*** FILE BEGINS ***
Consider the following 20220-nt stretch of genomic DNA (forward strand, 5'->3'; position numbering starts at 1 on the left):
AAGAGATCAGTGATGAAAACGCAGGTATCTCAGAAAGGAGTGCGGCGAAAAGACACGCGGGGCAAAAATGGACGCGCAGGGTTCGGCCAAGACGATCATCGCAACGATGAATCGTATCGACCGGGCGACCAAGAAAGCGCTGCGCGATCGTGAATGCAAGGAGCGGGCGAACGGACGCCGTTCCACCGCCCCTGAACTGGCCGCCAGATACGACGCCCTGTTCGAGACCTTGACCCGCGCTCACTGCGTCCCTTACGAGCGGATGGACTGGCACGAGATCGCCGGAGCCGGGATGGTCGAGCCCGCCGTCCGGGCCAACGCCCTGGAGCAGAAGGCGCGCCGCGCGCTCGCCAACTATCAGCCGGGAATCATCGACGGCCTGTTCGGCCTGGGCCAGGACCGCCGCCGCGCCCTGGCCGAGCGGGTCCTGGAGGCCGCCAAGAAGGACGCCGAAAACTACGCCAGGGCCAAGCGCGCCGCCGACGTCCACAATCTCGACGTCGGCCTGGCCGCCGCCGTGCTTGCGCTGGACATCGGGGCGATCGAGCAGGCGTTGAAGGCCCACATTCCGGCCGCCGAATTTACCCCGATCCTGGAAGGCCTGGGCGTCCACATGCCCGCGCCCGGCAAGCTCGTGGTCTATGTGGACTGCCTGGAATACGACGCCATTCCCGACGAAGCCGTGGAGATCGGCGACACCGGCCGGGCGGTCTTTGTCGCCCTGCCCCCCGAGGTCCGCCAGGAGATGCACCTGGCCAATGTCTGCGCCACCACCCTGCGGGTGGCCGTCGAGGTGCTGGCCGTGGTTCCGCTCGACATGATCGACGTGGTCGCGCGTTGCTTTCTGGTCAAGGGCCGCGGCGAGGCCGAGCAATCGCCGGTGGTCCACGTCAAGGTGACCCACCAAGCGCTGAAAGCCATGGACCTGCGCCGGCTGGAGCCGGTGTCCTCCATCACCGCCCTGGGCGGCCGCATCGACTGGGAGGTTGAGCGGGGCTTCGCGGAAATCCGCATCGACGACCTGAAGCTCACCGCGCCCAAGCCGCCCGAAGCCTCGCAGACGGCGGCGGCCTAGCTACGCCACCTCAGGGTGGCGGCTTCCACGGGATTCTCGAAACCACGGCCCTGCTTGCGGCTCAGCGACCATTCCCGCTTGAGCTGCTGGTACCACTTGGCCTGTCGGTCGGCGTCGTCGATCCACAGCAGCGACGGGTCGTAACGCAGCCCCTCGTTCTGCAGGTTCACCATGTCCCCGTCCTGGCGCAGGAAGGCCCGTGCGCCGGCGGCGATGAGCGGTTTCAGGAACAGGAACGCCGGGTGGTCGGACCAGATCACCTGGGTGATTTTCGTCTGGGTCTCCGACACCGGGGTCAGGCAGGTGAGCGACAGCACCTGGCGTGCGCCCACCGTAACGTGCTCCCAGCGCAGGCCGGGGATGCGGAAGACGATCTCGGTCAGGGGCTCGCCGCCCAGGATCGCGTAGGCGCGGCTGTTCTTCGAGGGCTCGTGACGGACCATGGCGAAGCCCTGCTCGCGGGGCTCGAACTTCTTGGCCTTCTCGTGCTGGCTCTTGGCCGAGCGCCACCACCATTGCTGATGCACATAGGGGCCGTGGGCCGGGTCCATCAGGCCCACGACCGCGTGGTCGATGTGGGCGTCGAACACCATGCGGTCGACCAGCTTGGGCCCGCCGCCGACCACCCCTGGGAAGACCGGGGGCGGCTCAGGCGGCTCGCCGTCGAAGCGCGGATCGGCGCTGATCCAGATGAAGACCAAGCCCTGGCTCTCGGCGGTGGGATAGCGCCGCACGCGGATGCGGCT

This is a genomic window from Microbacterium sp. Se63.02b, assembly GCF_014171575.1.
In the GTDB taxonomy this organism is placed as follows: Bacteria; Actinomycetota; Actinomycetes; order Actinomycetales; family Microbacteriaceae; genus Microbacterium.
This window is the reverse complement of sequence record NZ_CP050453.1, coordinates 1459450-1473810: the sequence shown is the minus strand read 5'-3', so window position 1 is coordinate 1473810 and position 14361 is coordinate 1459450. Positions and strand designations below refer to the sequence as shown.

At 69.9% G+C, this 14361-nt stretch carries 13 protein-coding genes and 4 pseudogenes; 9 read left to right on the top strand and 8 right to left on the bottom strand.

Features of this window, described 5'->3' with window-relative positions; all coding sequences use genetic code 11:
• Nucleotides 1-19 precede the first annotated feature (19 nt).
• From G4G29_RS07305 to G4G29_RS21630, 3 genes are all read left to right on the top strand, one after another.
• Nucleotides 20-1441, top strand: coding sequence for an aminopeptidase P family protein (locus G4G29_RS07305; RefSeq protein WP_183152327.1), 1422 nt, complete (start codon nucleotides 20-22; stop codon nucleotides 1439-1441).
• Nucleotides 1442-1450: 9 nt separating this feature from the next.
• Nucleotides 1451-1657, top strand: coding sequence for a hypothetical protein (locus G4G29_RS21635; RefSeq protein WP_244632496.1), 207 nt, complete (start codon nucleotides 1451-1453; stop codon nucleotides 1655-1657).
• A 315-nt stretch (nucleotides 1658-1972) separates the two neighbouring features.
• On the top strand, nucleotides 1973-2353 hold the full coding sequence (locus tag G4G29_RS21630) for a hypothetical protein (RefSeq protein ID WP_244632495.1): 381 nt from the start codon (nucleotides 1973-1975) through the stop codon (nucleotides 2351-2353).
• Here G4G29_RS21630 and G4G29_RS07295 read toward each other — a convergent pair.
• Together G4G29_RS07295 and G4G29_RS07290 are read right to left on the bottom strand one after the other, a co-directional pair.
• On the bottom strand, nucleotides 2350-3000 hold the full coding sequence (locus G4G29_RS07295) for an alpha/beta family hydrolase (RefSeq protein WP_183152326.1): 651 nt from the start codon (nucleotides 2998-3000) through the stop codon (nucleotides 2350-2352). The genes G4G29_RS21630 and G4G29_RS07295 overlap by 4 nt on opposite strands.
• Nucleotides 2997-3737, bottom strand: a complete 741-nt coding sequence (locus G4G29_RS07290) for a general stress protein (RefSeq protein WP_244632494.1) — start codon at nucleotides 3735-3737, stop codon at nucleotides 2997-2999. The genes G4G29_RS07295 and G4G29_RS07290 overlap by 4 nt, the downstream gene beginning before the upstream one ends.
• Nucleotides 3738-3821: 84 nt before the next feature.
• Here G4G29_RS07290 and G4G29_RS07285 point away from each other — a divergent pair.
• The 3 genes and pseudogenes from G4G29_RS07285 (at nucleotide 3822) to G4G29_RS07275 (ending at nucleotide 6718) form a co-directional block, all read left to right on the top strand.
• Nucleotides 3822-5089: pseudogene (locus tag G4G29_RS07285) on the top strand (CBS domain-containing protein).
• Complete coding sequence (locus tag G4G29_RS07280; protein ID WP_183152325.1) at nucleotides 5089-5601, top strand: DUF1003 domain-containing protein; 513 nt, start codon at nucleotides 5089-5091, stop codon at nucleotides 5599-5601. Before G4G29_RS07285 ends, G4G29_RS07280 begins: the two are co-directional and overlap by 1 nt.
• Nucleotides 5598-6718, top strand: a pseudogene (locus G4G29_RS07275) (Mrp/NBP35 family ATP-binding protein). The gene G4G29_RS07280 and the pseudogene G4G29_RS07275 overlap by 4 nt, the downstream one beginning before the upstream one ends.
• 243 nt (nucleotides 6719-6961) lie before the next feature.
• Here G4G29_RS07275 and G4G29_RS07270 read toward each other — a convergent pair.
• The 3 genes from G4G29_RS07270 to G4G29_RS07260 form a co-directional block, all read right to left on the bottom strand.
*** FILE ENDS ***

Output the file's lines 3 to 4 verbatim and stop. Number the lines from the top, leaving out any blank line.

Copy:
This is a genomic window from Microbacterium sp. Se63.02b, assembly GCF_014171575.1.
In the GTDB taxonomy this organism is placed as follows: Bacteria; Actinomycetota; Actinomycetes; order Actinomycetales; family Microbacteriaceae; genus Microbacterium.